• Be a well informed patient and become familiar with the fact that most cancers have a predictable pattern of recurrence.
  • Focus on becoming healthier: eat healthy, exercise, and get enough sleep.
  • Reduce stress by enjoying time with family and friends; walking; laughing; reading a funny book or watching a wacky movie; finding humor in as many situations as possible; joining a support group; and getting rid of clutter in your life

Is this easy? No, but it is worth a try!

Just a quick reminder: Shelby’s Group meets again this Thursday, October 20, 2011, at the McLeod Resource Center at 6:00 p.m. Please consider joining us for a night of sharing with others.



Happy Birthday! September 13, 2011

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Shelby’s Group just had a birthday! In August, we celebrated our first year as a group, and it has been a privilege for me to serve as a facilitator and to be a member of this special group of ladies.

During the past year, our members have bonded as they have shared their fears, frustrations, humor, resiliency, laughter, and support for one another as well as encouraging those new members who joined us.

We were also honored to receive interesting educational presentations by our phenomenal and talented McLeod staff. We thank again each and every one of them for taking the time to share their knowledge with us. These presenters included Ashley Atkinson, Senior Lymphedema Therapist; McLeod Oncologist Rajesh Bajaj; Radiologist Dr. Bruce White; McLeod Radiation Oncologist Dr. Rhett Spencer; Pathologist Dr. Sharon Mitchell; and McLeod Chaplain Rev. Stuart Harrell. In addition, we want to thank Denise Richbourg for sharing the American Cancer Society’s Look Good Feel Better program with us.

I also personally want to thank each group member for their commitment to making Shelby’s Group a reality and for being available for those breast cancer survivors (whether beginning their journey, being treated, or having finished treatment) in their time of need and support.

We meet again this Thursday, September 15, 2011, at the McLeod Resource Center at 6:00 p.m. Please consider joining us for a night of sharing.

To life,


Defining Cancer Survivorship June 13, 2011

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June is National Cancer Survivorship Month and as McLeod prepares to honor survivors with its Cancer Survivor’s Day Celebration on Saturday, June 18, I thought that as a cancer “survivor” I would review the definition and information of survivorship.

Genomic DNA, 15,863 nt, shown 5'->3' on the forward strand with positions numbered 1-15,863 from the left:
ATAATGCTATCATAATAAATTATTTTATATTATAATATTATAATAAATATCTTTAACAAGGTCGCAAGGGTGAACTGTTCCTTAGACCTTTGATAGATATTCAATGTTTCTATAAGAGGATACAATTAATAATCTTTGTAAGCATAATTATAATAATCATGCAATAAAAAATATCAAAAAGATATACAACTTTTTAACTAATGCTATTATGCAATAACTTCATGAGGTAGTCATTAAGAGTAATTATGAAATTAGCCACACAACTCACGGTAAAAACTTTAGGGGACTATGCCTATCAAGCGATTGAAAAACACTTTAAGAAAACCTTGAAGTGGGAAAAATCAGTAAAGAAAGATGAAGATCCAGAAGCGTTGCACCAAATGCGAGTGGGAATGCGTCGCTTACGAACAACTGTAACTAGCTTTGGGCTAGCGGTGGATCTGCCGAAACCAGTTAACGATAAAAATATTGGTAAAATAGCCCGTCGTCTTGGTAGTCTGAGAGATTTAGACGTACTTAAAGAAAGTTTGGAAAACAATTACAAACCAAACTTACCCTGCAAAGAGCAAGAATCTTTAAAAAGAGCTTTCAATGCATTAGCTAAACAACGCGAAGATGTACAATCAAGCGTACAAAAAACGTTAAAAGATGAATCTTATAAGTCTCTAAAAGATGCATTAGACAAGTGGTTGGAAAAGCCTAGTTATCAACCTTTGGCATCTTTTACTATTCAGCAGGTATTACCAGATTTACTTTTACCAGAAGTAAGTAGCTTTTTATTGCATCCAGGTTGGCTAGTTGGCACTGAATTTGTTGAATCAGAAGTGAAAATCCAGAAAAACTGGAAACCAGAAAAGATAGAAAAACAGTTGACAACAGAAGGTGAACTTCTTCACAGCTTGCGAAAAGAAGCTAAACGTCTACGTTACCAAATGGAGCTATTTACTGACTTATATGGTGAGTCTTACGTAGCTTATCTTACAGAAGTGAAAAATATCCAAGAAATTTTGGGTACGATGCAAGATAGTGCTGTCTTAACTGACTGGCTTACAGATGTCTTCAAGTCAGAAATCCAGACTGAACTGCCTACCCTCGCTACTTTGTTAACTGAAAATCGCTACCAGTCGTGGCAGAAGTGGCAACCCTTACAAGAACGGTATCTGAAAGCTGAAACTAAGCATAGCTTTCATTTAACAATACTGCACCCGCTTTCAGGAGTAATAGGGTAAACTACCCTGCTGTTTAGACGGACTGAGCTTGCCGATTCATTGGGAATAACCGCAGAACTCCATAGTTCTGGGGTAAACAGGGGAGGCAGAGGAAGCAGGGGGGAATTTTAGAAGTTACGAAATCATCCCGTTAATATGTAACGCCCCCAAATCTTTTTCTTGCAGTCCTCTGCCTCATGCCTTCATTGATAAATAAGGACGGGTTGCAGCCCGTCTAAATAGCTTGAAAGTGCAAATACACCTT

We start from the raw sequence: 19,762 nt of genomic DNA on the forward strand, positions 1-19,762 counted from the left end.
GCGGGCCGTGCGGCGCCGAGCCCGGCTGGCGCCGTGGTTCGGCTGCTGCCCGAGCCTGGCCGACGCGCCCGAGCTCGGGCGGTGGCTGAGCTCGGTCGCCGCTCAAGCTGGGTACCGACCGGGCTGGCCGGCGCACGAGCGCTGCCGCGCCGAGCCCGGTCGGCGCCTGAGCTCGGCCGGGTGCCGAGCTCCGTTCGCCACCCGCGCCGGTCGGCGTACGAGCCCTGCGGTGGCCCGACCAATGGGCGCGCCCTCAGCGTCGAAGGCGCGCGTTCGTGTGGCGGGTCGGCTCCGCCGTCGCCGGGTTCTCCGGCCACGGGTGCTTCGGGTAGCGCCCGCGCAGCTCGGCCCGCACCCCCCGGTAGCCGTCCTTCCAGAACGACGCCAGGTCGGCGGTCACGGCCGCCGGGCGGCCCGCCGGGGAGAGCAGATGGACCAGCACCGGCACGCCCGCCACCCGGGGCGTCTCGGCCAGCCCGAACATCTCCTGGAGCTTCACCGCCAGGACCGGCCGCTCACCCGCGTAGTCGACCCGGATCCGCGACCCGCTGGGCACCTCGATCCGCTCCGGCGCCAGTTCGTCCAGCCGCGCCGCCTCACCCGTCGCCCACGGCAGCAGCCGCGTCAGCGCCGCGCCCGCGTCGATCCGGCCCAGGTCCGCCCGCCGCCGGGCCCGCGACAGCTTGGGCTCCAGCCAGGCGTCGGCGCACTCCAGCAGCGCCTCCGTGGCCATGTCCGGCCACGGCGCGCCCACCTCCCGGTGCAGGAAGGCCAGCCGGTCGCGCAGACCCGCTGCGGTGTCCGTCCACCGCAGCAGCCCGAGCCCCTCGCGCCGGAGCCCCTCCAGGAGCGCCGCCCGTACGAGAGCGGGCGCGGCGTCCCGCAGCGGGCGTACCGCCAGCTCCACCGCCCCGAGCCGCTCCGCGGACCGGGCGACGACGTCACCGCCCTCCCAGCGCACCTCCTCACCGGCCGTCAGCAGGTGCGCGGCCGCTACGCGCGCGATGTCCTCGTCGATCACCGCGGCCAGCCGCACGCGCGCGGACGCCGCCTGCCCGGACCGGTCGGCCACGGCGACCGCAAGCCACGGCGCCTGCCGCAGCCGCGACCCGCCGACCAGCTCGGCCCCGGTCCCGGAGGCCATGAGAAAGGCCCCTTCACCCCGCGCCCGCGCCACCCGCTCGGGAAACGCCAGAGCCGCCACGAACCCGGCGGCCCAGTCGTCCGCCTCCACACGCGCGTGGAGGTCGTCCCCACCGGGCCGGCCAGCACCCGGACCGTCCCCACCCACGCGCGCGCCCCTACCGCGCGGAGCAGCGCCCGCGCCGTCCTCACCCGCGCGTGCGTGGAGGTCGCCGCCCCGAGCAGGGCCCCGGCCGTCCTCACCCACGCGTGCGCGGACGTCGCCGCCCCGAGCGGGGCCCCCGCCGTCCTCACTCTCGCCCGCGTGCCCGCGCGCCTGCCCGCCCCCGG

Wikipedia defines a cancer survivor as “an individual with cancer of any type, current or past, who still lives.” The National Coalition for Cancer Survivorship believes a person diagnosed with cancer is a survivor from the time of diagnosis and for the balance of their life.

Some people reject the term survivor as being “a narrow definition of highly variable human experiences.” Yet others believe that the “idea of survivorship emphasizes and values longevity of life after diagnosis, while overlooking issues of quality of life.” Alternatives to the word survivor include “alivers” and “thrivers” which place emphasis on living as well as you possibly can despite limitations and disability.

We know that those of us who have experienced cancer often will have physical and psychosocial challenges. “These effects vary from person to person and statistics show that cancer survivors suffer from more psychological distress than those who have never experienced cancer (5.6% compared to 3.0%). Serious psychological distress is seen 40% more in cancer survivors of 5 years or longer than in those who have never experienced cancer. In addition, around 10% of cancer survivors develop depressive disorder, others experience an adjustment disorder, and many are fearful that their cancer could recur (9 in 10 patients).”

The medical challenges experienced by survivors can include among others: cancer- related fatigue, long-term side effects from cancer and treatments, and temporary or persistent cognitive problems (chemo brain). In a nutshell, cancer survivors frequently need medical monitoring and complementary modalities to address the psychosocial effects of cancer.

I also reviewed the definition of the word survive in the Merrian Webster Dictionary and one definition caught my eye. This definition comes from Latin and the word is supervivere = the word super and the word vivere which means to live. As survivors, we often reflect on our cancer journey by evaluating our priorities, looking within for our strengths and ways to cope, dwelling on cancer and how it has changed our lives, and assessing our fears and finding how best to manage those. We now reflect on what really matters in our lives and how we should move forward. And, we review passions we may have had in the past and make those a priority and goal. We also take a hard look at our lives as we get a second chance to live.

For me, survivorship is about living and making a difference. It is about living in spite of the fears and the aches and pain. It is about taking the time to enjoy life fully and enjoying every opportunity to celebrate life. I invite you to share a comment on what it means for you to be a survivor.

I hope you all plan to attend the 19th Annual McLeod Cancer Survivor’s Day Celebration this Saturday! The event will begin at 9:30 a.m. in the McLeod Medical Plaza Conference Center. All cancer survivors in the region are welcome to attend whether you are newly diagnosed or you have been a survivor for 20 plus years.

In addition, our breast cancer support group, Shelby’s Group, meets this Thursday, June 16, at 6:00 p.m. at the McLeod Resource Center. Our guest will be Stuart Harrell, Assistant Director of McLeod Pastoral Care, as we explore Spirituality and Healing. Come join us!